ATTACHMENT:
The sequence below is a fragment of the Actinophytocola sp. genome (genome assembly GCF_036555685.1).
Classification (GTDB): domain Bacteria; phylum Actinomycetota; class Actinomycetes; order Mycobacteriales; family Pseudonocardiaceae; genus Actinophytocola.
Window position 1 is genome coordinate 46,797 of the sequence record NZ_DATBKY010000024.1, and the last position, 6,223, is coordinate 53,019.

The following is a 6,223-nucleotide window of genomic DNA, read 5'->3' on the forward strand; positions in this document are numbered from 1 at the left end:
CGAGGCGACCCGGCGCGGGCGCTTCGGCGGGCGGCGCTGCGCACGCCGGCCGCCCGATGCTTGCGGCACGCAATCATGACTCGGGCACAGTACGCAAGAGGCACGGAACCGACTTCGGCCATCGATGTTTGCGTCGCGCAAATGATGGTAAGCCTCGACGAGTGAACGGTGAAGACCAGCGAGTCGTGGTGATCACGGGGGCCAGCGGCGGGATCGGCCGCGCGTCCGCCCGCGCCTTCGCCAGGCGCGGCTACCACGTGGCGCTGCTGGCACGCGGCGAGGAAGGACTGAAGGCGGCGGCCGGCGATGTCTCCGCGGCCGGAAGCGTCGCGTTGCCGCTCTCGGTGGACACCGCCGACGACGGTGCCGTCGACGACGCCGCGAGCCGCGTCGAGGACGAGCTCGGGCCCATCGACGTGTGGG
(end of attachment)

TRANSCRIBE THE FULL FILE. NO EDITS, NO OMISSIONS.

The sequence below is a fragment of the Actinophytocola sp. genome (genome assembly GCF_036555685.1).
Classification (GTDB): domain Bacteria; phylum Actinomycetota; class Actinomycetes; order Mycobacteriales; family Pseudonocardiaceae; genus Actinophytocola.
Window position 1 is genome coordinate 46,797 of the sequence record NZ_DATBKY010000024.1, and the last position, 6,223, is coordinate 53,019.

The following is a 6,223-nucleotide window of genomic DNA, read 5'->3' on the forward strand; positions in this document are numbered from 1 at the left end:
CGAGGCGACCCGGCGCGGGCGCTTCGGCGGGCGGCGCTGCGCACGCCGGCCGCCCGATGCTTGCGGCACGCAATCATGACTCGGGCACAGTACGCAAGAGGCACGGAACCGACTTCGGCCATCGATGTTTGCGTCGCGCAAATGATGGTAAGCCTCGACGAGTGAACGGTGAAGACCAGCGAGTCGTGGTGATCACGGGGGCCAGCGGCGGGATCGGCCGCGCGTCCGCCCGCGCCTTCGCCAGGCGCGGCTACCACGTGGCGCTGCTGGCACGCGGCGAGGAAGGACTGAAGGCGGCGGCCGGCGATGTCTCCGCGGCCGGAAGCGTCGCGTTGCCGCTCTCGGTGGACACCGCCGACGACGGTGCCGTCGACGACGCCGCGAGCCGCGTCGAGGACGAGCTCGGGCCCATCGACGTGTGGG